, Salem, MA

Local News

June 20, 2013

Estates expected to get 'agricultural' tax breaks

HAMILTON — A developer is expected to move forward with plans to buy the 86-acre Aquila Farm on Bay Road for six large, equestrian-themed homes after residents last week rejected the town’s proposal to buy the property.

While the properties will be marketed as “large estate parcels,” much of the land is expected to continue to receive property tax breaks for its “agricultural and equestrian nature,” according to UpperCross Development, the company that has an agreement to buy the farm from owner Deirdre Pirie for $4 million.

The town had the right of first refusal to buy the property because of its agricultural designation, which had allowed it to be taxed at a lower rate under state law. But Town Meeting voters rejected the proposal to purchase, 481 votes to 391. The vote required a two-thirds majority.

Approximately 70 percent of the current property is expected to remain under Chapter 61A, the agricultural designation, according to a letter from James Kroesser, an attorney representing UpperCross, sent to selectmen in April.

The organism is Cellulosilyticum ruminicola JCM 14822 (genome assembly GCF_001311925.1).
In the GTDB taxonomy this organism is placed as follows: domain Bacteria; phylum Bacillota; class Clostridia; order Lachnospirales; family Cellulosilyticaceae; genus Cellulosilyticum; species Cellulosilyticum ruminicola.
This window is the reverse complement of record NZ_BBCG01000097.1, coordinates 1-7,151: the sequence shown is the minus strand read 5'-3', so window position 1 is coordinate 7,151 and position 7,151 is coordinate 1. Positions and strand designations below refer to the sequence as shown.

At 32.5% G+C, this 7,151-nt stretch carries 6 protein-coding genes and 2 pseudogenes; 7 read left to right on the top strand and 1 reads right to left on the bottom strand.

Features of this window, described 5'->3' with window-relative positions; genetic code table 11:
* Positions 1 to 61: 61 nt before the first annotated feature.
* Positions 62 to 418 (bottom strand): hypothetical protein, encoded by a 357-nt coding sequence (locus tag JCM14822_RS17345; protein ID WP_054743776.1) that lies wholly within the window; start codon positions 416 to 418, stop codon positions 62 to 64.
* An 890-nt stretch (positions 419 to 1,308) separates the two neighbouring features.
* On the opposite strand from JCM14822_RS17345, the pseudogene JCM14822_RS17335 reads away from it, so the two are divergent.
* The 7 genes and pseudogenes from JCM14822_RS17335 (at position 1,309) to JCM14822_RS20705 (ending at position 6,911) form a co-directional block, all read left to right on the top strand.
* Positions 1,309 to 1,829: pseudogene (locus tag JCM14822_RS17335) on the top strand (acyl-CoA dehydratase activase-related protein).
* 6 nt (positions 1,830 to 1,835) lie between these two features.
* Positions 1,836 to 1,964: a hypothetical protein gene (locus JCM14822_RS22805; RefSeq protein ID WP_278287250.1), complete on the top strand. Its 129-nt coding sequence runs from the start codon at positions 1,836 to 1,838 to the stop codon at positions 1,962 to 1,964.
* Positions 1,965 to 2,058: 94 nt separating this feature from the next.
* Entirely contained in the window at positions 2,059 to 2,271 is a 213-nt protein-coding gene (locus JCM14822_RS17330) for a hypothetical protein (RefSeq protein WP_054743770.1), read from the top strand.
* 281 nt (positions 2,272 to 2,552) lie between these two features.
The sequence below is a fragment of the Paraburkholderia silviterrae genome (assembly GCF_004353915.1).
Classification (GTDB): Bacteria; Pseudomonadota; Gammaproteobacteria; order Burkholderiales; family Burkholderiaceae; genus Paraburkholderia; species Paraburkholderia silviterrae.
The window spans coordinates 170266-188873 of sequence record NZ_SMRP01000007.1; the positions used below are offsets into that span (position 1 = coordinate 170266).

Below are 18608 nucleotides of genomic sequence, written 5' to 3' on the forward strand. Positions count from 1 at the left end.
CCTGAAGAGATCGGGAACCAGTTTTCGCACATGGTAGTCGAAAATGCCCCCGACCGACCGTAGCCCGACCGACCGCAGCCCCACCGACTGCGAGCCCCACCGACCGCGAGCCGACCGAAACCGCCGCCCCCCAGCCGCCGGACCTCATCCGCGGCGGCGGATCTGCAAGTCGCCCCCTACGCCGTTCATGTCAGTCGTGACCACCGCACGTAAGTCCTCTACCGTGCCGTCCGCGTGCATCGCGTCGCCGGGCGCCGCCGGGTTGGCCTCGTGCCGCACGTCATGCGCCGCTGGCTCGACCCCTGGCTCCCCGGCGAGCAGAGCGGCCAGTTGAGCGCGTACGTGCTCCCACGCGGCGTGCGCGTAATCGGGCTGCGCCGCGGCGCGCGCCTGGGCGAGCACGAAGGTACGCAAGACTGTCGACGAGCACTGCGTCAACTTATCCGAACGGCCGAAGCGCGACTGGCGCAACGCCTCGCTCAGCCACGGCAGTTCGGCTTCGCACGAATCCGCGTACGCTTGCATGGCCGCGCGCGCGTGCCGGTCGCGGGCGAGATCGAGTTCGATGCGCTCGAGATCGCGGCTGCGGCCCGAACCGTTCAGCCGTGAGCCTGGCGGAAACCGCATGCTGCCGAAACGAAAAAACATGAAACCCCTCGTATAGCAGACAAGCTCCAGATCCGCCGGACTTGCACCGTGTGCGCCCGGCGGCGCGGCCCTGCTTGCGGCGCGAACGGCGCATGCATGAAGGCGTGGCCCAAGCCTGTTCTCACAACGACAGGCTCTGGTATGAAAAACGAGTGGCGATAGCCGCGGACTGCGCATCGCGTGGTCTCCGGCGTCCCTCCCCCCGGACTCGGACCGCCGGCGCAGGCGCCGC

While the tax rate remains the same under Chapter 61A, the assessed value of the land is reduced at a calculated rate, creating the tax discount. Homes continue to be assessed like any other property.

Kroesser said that 10 to 12 acres will be used to build the new homes, making them no longer eligible for Chapter 61A designation. The rest of the property will remain as agricultural.

“In every way possible, UpperCross intends to preserve the agricultural and equestrian nature of the property,” he wrote.

In order to qualify for Chapter 61A, property owners must have at least 5 acres that are “actively devoted to agricultural or horticultural uses,” according to state law. The law defines “actively devoted” as producing $500 gross income coming from products from the land or animals on the property.

“If you cut down a tree and sell it for $500, it will count,” said Selectman Marc Johnson, who strongly supported the town’s purchase of the land.

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